French Poetry

Thanks to Steve for sending me this via Facebook. It is an example of how French can be so much more poetic and expressive than English.

Y est-ce deux dés?
Hors métropole, cime sauf à roué.
Nord aide luxe associé rires toussoutés.
O Abel Yvelines, y est-ce deux dés?
Cède un lit
Armes nor’af semaine a usé toubib
Tiercé j’adore, Anne, qui ignore vomit
O y est-ce deux dés? Qui aime cède un lit
Rail, j’y aide Togo
A tonneaux, j’y veux danser
“Ah! Cède!” son cygne grogne
“Noue élan fort!” Y est-ce deux dés?
Y est-ce deux dés?
La voix sèche, anisée, gamme doublée
Noailles nie deux plaisent, tout haï. Doué?!
O Abel Yvelines, y est-ce deux dés?

If you don’t read French, you might find that the video of the words set to music will help you understand it anyway.

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9 replies on “French Poetry”

For those of you who don’t speak French I’ve taken the liberty of translating a bit of this into English so you can enjoy it too:

What in God’s name are you doing?
At this hour in the metropolis with your cheeks painted red?
Nor will the lighting increase laughter over your toasted cheese sandwich.
Oh Abel Yvelines, are you blinking mad?
This is your stop on the Metro
Get your bag and hold the handrail.
I love your tiara but it makes Anne want to vomit.

Amazing isn’t it? French really is so much more expressive than English, though I’ve tried to capture the evocative nature of the poem in this translation.

I hope you don’t use the “translation” technique employed in this poem in your Bible translation! Come to think of it, this technique might satisfy people who insist on precise formal equivalence but don’t worry too much about communicating the correct meaning.

So glad you enjoyed my little number. Despite comments to the contrary, I think Lingamish’s translation skills are beyond reproach (and far better than those of many of the students I’ve taught over the past 30 years!).

My own, far more prosaic translation (with introduction and annotations) is as follows:

‘This haunting verse, which brilliantly encapsulates the ambiguities of life in France’s former colonies, was written in 1960-61 shortly after Togoland was granted her independence (1960), but before Algeria was granted hers (1962). Sources close to General de Gaulle at the time claim that he was profoundly moved by the poem, and that it played a part in persuading him to grant independence to Algeria as a matter of urgency.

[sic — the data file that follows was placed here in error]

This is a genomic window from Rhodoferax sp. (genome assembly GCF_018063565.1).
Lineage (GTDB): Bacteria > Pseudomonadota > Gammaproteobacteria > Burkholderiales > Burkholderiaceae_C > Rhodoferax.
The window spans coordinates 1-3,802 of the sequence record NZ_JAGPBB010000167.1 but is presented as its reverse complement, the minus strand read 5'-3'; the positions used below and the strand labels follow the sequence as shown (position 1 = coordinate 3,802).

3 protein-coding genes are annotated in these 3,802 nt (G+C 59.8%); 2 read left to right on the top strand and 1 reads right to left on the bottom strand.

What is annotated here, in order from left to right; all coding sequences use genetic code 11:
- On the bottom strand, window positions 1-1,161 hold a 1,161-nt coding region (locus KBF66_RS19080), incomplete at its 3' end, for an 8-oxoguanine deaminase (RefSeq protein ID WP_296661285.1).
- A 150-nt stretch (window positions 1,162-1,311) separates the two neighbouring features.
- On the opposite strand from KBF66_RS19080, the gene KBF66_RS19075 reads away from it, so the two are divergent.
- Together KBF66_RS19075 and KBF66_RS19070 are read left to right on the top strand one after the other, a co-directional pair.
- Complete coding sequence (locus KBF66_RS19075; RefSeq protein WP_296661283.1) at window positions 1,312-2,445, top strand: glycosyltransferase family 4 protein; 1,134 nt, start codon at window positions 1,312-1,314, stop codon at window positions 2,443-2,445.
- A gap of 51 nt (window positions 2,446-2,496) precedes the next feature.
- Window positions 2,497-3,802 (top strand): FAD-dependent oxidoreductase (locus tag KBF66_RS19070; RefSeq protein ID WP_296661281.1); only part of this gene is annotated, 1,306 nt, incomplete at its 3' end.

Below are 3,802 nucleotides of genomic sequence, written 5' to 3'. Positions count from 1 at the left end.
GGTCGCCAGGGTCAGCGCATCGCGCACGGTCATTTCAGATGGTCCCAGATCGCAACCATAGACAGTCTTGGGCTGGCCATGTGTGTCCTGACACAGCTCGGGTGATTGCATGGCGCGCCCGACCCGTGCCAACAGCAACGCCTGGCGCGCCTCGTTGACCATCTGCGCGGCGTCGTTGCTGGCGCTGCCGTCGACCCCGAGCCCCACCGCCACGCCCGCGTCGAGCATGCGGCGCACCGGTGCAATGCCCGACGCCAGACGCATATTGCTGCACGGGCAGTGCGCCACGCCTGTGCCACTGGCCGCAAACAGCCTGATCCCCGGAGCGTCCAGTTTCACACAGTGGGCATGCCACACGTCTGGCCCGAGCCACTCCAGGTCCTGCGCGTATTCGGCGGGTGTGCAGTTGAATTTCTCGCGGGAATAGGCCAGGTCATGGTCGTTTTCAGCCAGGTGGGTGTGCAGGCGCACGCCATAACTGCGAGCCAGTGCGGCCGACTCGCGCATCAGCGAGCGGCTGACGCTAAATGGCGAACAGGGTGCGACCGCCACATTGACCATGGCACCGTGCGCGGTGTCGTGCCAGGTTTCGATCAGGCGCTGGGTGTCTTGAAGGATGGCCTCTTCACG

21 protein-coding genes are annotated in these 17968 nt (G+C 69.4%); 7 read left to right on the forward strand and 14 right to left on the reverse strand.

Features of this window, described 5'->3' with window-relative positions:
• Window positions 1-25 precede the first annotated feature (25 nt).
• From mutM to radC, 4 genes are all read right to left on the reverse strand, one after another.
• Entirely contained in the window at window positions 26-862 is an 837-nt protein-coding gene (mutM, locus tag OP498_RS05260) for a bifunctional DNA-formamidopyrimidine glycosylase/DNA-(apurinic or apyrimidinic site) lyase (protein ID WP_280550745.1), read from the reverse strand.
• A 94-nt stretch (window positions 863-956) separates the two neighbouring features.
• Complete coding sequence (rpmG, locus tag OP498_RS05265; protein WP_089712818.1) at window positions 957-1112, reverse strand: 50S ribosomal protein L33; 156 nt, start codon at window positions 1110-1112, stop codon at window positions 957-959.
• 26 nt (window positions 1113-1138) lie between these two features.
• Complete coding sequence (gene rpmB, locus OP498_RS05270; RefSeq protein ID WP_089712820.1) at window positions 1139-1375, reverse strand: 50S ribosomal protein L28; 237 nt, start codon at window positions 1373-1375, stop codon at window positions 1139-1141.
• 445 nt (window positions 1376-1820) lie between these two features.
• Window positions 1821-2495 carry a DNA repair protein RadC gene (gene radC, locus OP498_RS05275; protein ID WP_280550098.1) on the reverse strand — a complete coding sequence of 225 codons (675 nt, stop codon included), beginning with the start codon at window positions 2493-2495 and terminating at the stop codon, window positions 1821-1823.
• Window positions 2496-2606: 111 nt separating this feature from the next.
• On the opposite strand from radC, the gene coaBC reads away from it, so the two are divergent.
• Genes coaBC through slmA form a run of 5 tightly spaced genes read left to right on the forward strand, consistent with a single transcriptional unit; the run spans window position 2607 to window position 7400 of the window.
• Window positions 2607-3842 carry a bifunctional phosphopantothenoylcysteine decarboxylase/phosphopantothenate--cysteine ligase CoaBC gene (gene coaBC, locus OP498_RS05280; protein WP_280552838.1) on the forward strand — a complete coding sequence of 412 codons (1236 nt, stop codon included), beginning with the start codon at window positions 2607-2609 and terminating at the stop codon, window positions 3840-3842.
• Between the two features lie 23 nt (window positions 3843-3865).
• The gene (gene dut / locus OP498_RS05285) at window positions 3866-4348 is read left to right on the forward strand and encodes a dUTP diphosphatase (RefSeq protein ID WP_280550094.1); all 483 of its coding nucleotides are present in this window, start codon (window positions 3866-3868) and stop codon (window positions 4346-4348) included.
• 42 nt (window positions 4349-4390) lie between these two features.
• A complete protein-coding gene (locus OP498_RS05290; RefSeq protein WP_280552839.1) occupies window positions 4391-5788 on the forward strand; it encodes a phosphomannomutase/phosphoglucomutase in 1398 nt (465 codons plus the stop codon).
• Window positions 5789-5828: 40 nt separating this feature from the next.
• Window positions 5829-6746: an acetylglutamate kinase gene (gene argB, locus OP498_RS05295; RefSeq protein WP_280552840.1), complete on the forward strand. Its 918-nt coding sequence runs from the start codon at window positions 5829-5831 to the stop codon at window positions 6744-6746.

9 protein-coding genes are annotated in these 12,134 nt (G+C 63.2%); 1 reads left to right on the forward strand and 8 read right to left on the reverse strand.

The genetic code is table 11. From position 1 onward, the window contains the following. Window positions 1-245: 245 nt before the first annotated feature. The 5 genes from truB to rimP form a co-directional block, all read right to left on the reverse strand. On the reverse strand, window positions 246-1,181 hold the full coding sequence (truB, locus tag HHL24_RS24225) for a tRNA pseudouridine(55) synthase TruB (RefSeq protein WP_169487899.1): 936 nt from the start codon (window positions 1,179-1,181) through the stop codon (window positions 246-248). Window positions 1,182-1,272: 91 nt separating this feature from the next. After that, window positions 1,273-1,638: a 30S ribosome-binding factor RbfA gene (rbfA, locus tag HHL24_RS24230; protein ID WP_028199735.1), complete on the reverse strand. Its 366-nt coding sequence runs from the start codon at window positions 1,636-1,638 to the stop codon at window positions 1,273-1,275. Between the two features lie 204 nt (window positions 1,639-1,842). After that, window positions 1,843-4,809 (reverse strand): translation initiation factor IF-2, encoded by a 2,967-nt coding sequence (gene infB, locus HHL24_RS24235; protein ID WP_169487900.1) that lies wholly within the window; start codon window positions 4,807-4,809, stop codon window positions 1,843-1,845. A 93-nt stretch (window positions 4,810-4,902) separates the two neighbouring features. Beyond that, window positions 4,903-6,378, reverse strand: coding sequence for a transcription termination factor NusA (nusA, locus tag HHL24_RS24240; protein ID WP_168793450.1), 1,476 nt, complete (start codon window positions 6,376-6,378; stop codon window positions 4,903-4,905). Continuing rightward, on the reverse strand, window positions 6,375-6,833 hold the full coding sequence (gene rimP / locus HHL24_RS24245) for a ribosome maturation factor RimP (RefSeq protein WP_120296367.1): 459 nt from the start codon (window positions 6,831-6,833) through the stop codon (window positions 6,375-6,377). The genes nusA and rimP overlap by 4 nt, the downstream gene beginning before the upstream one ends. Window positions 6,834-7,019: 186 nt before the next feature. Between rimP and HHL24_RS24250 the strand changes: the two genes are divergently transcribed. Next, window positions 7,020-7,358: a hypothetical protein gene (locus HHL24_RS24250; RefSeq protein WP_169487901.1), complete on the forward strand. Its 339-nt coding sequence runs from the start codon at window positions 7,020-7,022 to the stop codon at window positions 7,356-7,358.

“Is that two dice there?” – a deliberate reference to Shakespeare’s “Is this a dagger?” To the compulsive gambler, the sight of a pair of dice sends a thrill of anticipation through the body.

“Outside mainland France [a colonial posting is] a safe high spot for the cunning person” – being posted to one of the French colonies was once viewed as a sinecure for civil servants looking for an easy life.

“The North helps bring luxury together with spluttering laughter” – the official justification for France’s colonial policy was that it brought wealth and happiness to the native populations.

“Oh Abel Yvelines, is that two dice there?” It is not certain whether Abel Yvelines is a fictitious or a real person. His name certainly has the ring of authenticity, for it was not unknown among French colons to take French place names as their surname, as a nostalgic reminder of their distant homeland.

“Give up a bed, Arab weaponry this week has worn out the doctor” – a chilling reminder of the armed struggle for Algerian independence which ultimately brought down the Fourth Republic, filling hospital beds and stretching the medics to the very limit.

“I love betting on the horses; Anne, of whom I take no notice, is violently sick” – the colons pursued their gambling and drinking to the exclusion of all other considerations. This was frequently more than their wives could stomach.

“Anyone who loves [humanity] would give up their bed” – a challenge to the morality of perpetuating a situation where much needed hospital care was being denied the sick because of the need to treat victims of a war which could be ended just as soon as the politicians agreed to it.

“I am helping Togo with its railway system” – a highly paternalistic justification for France’s imperialist activities.

“[Drink] by the barrel, I want to dance there” – the real reason why a colonial posting was so attractive was the cheap alcohol and the wild night life.

“‘Oh, give over!’ complains his swan. ‘Tie a knot in your strong urge!’” – the ‘swan’ in question is both a poetic reference to the colon’s wife (Anne) and an allusion to the fact that, as the colonial era was drawing to a close, this represented its “swan song”. Here, Anne is urging her husband to curb his passion for gambling.

“The dry voice, smelling of aniseed, [sings] the scale twice over” – prevented from gambling, the protagonist (heavily under the influence of the pastis he’s been drinking) bursts into song, rendering his song twice over.

“Noailles denies that the double rendition is pleasing, everything is loathsome. Gifted?!” – Anne, a direct descendant of the first duc de Noailles, tells her husband that his singing, and indeed everthing about his conduct, disgusts her and scornfully disabuses him of his belief that he’s highly talented.’

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